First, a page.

The organisations pointed to 2016’s four percent loss of solar jobs and the uncertainty created by shifting state and federal policies, voicing their support for legislative initiatives to ensure the industry grows and provides more opportunities for Massachusetts residents and businesses to choose solar.
The Solar Energy Industries Association (SEIA), Vote Solar, Coalition for Community Solar Access (CCSA), Northeast Clean Energy Council (NECEC), Solar Energy Business Association of New England (SEBANE), and MassSolar highlighted a number of bills and issues of particular importance to continued solar energy development and consumer choice.
These included the need to raise net metering caps by at least five percent to align with Governor Baker’s new 1,600 megawatt Solar Massachusetts Renewable Target (SMART) programme; the need to lower solar costs and improve customer experience by improving billing procedures and improvements to the structure of net metering caps to ensure low income and community solar projects can move forward.
The Solar Foundation reports that Massachusetts ranks 2nd nationally for jobs in the industry, with over 15,000 workers, and first in solar jobs per capita. However, in 2016, the Commonwealth actually reduced its number of solar jobs for the first time, by about 500 jobs, compared with 2015.
“Today, more than 120 projects and tens of millions of investment dollars are being left on the table because of the state’s inability to date to lift the NEM cap” said Sean Gallagher, SEIA’s vice president of state affairs. “Massachusetts has long been a solar leader. Legislative action to raise the caps will provide the industry the long-term certainty needed to keep growing. We urge the Legislature to raise the caps this year.”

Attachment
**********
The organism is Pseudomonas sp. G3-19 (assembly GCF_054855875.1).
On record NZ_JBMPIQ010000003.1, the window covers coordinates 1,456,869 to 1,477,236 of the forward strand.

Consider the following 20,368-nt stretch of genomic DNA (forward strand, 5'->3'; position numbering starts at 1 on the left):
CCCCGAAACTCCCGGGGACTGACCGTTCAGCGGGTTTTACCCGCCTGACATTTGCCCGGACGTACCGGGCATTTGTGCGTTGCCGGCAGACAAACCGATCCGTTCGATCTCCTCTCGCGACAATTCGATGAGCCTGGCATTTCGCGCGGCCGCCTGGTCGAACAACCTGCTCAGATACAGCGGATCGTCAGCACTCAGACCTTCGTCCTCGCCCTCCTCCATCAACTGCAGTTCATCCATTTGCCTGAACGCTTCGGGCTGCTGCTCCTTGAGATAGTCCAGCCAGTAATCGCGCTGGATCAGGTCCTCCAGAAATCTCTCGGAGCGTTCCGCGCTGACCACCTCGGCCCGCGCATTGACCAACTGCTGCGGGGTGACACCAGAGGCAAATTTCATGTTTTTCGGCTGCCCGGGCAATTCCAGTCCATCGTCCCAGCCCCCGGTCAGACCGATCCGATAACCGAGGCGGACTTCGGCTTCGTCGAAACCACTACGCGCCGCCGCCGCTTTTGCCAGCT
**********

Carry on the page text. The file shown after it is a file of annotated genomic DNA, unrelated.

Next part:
Sean Garren, Northeast Senior Director at Vote Solar, added that Massachusetts' 15,000 solar workers are helping lead the nation to a future with a stronger economy, healthier communities and a safer climate and that as Washington abdicates its responsibility to lead on energy and the environment, the Commonwealth must redouble its efforts.
CCSA Executive Director Jeff Cramer pointed out that in many ways Massachusetts is the centre of the community solar industry in the US, with leading companies headquartered and active in the state. However, that leadership is at risk as the state considers policies that will determine if community solar can continue to grow and contribute to the state’s economy, environment and energy supply. Cramer said that it’s critical that Massachusetts maintain access for all customers to benefit from local clean energy through community solar.
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